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Body Corporate for Sierra Grand CTS 38268 v Babbage[2016] QCATA 78

Body Corporate for Sierra Grand CTS 38268 v Babbage[2016] QCATA 78

CITATION:

Body Corporate for Sierra Grand CTS 38268 v Babbage [2016] QCATA 78

PARTIES:

Body Corporate for Sierra Grand CTS 38268

(Applicant/Appellant)

v

Mike Babbage t/as The Babbage Family Trust

(Respondent)

APPLICATION NUMBER:

APL543 -15

MATTER TYPE:

Appeals

HEARING DATE:

On the papers

HEARD AT:

Brisbane 

DECISION OF:

Senior Member Stilgoe OAM

DELIVERED ON:

20 May 2016

DELIVERED AT:

Brisbane

ORDERS MADE:

  1. Leave to appeal refused

CATCHWORDS:

APPEAL – LEAVE TO APPEAL – MINOR CIVIL DISPUTE – MINOR DEBT – where invoice for work done – where tribunal found work done and ordered payment – where fresh material filed with application for leave to appeal – where no reason for failure to file evidence at hearing – whether grounds for leave to appeal

Dearman v Dearman (1908) 7 CLR 549

Fox v Percy (2003) 214 CLR 118

Pickering v McArthur [2005] QCA 294

Clarke v Japan Machines (Australia) Pty Ltd [1984] 1 Qd R 404

Chambers v Jobling (1986) 7 NSWLR 1

APPEARANCES and REPRESENTATION (if any):

This matter was heard and determined on the papers pursuant to s 32 of the Queensland Civil and Administrative Tribunal Act 2009 (Qld) (QCAT Act).

REASONS FOR DECISION

  1. [1]
    On 20 February 2013, Mike Babbage t/as The Babbage Family Trust sent an invoice to Body Corporate for Sierra Grand CTS 38268 for $4,087.60 for work done on 3 December 2012. The body corporate did not pay the invoice so, on 25 November 2014, Mr Babbage filed a minor debt claim for that sum. After a few false starts, the tribunal heard the dispute on 26 November 2015 and found in favour of Mr Babbage.
  2. [2]
    The body corporate wants to appeal that decision. Because this is an appeal from a decision of the tribunal in its minor civil disputes jurisdiction, leave is necessary.[1] Leave to appeal will usually be granted where there is a reasonable argument that the decision is attended by error, and an appeal is necessary to correct a substantial injustice to the applicant caused by that error.[2]
  3. [3]
    The body corporate says that, at the hearing, it was advised that it should have obtained a statutory declaration from Ms Hare, the building manager at the time. It now has that declaration which, it says, proves that Mr Babbage did not do the work for which he billed.
  1. [4]
    The appeals tribunal will only accept fresh evidence if it was not reasonably available at the time the proceeding was heard and determined. Ordinarily, an applicant for leave to adduce such evidence must satisfy three tests. Could the parties have obtained the evidence with reasonable diligence for use at the trial? If allowed, would the evidence probably have an important impact on the result of the case? Is the evidence credible?[3]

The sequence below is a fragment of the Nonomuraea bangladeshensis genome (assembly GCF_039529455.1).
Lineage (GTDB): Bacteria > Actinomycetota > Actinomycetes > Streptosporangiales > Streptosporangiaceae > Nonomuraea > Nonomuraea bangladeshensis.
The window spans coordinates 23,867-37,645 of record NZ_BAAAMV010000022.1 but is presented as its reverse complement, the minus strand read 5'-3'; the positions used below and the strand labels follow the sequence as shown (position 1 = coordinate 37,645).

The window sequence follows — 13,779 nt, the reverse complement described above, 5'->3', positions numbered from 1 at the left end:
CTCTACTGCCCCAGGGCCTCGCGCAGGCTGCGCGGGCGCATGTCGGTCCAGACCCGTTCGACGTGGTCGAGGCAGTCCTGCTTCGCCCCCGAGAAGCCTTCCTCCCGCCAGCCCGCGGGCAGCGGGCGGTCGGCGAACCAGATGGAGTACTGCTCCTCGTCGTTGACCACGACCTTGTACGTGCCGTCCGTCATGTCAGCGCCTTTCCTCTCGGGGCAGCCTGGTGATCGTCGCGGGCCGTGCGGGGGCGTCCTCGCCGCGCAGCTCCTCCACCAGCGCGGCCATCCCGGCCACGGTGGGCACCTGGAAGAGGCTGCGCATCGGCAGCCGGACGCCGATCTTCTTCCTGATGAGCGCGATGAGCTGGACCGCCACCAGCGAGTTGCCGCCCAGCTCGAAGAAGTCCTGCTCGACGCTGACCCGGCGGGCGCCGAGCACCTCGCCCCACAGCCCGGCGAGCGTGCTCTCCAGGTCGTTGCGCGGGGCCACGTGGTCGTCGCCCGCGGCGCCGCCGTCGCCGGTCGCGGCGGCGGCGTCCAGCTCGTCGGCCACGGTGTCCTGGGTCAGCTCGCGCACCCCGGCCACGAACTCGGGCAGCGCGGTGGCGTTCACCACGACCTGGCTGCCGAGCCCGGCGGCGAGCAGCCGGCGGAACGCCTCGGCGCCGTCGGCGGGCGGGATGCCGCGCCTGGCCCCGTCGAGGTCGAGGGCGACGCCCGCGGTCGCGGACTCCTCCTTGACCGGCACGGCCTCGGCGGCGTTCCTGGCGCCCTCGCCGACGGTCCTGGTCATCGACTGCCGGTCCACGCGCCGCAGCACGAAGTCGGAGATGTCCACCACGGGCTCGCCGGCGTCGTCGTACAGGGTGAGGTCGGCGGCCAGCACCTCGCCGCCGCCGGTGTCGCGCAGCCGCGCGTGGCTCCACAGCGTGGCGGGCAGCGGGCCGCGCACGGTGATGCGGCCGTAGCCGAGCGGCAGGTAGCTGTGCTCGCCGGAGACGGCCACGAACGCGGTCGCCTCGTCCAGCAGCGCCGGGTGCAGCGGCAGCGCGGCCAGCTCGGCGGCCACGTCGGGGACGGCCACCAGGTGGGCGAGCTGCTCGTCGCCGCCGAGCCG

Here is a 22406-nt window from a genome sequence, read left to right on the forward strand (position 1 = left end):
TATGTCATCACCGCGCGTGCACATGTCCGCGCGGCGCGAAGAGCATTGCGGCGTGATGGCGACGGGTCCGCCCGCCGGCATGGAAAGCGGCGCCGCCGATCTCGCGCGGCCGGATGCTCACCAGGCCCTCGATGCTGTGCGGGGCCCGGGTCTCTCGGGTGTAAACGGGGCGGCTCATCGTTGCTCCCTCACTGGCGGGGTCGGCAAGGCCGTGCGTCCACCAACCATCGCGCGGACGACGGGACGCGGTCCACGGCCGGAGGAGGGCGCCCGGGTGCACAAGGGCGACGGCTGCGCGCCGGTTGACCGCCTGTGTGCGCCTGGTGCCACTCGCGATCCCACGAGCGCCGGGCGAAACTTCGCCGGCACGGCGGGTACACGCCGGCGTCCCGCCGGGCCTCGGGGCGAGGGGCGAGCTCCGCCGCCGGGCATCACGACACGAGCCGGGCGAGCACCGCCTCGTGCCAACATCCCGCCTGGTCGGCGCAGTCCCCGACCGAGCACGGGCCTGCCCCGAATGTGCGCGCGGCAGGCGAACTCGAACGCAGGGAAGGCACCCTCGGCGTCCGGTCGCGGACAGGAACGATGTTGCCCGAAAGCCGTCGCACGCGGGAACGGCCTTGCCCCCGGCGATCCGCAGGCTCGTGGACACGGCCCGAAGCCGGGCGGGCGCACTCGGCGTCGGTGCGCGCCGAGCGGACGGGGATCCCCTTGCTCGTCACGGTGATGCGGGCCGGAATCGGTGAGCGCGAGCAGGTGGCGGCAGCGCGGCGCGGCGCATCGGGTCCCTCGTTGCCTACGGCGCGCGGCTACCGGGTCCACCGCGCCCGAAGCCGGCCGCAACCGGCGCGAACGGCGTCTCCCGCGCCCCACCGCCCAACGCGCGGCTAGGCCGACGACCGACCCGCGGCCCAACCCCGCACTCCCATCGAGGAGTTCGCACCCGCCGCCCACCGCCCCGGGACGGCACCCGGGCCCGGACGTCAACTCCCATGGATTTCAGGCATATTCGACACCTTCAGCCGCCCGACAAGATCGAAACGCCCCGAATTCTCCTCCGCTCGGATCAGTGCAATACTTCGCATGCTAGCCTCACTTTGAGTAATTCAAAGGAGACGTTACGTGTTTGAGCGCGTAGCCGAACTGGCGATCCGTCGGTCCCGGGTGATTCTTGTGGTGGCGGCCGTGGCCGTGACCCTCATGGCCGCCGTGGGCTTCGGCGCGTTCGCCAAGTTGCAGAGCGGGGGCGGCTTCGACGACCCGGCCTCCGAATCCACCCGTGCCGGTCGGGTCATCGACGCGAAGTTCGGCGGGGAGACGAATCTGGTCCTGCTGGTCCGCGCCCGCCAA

1. [5]
    An application for leave to appeal is not, and should not be, an attempt to shore up the deficiencies of a party’s case at the initial hearing. The tribunal did ask if the body corporate had a statement from Ms Hare[4]. Mr Baran, for the body corporate, told the tribunal[5] “we can probably get one off her”. The tribunal, correctly, observed that the hearing was today.[6] There was no invitation from the tribunal to get a statement from Ms Hare at some later time.
  1. [6]
    As I have previously observed, Mr Babbage issued the invoice in February 2013. He issued the claim in November 2014. On 13 August 2015, the tribunal set aside a default decision. The dispute was listed for hearing on 8 September 2015, 25 September 2015, on 28 October 2015, and, finally, on 26 November 2015. The body corporate had ample time to obtain a statement from Ms Hare. The fact that she was no longer employed is not a good enough reason for the body corporate’s failure to do so. The body corporate has not explained why Ms Hare’s statement was not available earlier. That evidence should not be admitted and the application for leave to appeal must proceed on the basis of the evidence before the tribunal.
  1. [7]
    The appeal tribunal will not usually disturb findings of fact on appeal if the evidence is capable of supporting the conclusions.[7]  An appellate tribunal may interfere if the conclusion is ‘contrary to compelling inferences’ in the case.[8] 
  1. [8]
    The tribunal heard from Mr Babbage about the work he performed. It was not the whole of the work he quoted but the tribunal was satisfied that he performed the work the subject of the invoice. The evidence can support that finding and I can find no compelling reason to take a different view.
  1. [9]
    There is no reasonably arguable case that the tribunal was in error. Leave to appeal should be refused.

Footnotes

[1]   QCAT Act, s 142(3)(a)(i).

[2] Pickering v McArthur [2005] QCA 294 at [3].

[3]Clarke v Japan Machines (Australia) Pty Ltd [1984] 1 Qd R 404 at 408.

[4]  Transcript page 1-23, lines 22 – 24.

[5]  Transcript page 1-23, line 30.

[6]  Transcript page 1-23, line 32.

[7] Dearman v Dearman (1908) 7 CLR 549 at 561; Fox v Percy (2003) 214 CLR 118 at 125-126.

[8] Chambers v Jobling (1986) 7 NSWLR 1 at 10.

Close

Editorial Notes

  • Published Case Name:

    Body Corporate for Sierra Grand CTS 38268 v Babbage

  • Shortened Case Name:

    Body Corporate for Sierra Grand CTS 38268 v Babbage

  • MNC:

    [2016] QCATA 78

  • Court:

    QCATA

  • Judge(s):

    Senior Member Stilgoe OAM

  • Date:

    20 May 2016

Appeal Status

Please note, appeal data is presently unavailable for this judgment. This judgment may have been the subject of an appeal.

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